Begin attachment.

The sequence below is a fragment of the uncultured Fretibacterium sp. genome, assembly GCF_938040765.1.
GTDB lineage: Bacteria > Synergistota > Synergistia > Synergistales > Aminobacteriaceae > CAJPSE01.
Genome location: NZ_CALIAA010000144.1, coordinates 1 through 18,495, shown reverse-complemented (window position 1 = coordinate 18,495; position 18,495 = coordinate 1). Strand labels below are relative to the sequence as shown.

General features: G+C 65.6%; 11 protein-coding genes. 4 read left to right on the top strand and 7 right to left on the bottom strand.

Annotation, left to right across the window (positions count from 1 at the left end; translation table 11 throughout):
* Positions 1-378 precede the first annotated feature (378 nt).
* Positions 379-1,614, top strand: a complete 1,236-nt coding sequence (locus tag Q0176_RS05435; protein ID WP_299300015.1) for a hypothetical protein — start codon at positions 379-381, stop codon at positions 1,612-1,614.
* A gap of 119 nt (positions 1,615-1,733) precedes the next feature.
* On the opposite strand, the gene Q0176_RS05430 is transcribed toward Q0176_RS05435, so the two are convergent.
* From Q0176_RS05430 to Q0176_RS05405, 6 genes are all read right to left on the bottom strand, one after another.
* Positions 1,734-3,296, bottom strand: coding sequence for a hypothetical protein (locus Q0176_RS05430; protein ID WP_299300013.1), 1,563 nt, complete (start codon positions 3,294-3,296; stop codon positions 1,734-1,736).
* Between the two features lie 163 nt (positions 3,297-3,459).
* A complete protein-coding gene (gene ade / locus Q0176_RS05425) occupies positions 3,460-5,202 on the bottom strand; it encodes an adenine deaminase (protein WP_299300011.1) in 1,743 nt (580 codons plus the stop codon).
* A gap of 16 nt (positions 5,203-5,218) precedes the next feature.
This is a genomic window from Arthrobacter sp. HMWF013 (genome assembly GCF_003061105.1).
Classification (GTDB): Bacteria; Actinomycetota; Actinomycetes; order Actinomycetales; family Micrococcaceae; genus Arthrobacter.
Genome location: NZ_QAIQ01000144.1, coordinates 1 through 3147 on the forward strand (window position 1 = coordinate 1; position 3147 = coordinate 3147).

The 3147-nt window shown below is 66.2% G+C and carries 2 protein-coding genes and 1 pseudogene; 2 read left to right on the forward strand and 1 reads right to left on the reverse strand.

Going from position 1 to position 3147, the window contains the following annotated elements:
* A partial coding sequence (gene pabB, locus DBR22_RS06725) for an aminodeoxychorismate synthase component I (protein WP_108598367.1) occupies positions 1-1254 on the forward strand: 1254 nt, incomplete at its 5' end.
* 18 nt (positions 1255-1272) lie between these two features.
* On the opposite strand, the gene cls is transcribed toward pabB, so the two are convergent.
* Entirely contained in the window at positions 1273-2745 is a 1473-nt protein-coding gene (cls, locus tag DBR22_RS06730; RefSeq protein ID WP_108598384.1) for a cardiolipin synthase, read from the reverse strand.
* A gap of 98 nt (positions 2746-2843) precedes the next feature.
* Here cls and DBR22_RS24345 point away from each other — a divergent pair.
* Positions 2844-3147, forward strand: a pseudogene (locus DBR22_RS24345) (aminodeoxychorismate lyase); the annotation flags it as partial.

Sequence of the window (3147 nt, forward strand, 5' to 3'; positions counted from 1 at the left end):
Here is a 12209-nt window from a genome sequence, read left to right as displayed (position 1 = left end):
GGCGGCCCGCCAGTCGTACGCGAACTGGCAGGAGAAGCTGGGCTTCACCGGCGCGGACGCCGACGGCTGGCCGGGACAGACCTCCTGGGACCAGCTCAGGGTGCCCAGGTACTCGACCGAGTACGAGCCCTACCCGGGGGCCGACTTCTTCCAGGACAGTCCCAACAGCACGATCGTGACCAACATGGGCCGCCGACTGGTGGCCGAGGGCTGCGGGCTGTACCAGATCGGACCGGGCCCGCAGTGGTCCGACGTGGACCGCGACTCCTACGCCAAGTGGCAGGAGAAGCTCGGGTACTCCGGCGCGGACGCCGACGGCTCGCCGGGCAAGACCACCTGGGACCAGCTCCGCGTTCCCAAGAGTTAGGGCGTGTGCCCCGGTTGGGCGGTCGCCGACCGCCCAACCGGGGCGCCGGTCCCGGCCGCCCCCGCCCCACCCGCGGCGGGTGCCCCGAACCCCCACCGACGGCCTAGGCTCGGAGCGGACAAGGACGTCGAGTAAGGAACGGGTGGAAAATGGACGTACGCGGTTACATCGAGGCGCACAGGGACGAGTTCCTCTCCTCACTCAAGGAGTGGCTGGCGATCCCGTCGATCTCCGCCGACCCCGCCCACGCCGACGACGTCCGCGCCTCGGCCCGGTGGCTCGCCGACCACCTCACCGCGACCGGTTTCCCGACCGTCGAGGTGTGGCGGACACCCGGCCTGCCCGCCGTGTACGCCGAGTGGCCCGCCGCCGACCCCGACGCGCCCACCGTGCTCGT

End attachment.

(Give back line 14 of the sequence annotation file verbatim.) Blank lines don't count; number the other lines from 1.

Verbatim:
* A gap of 16 nt (positions 5,203-5,218) precedes the next feature.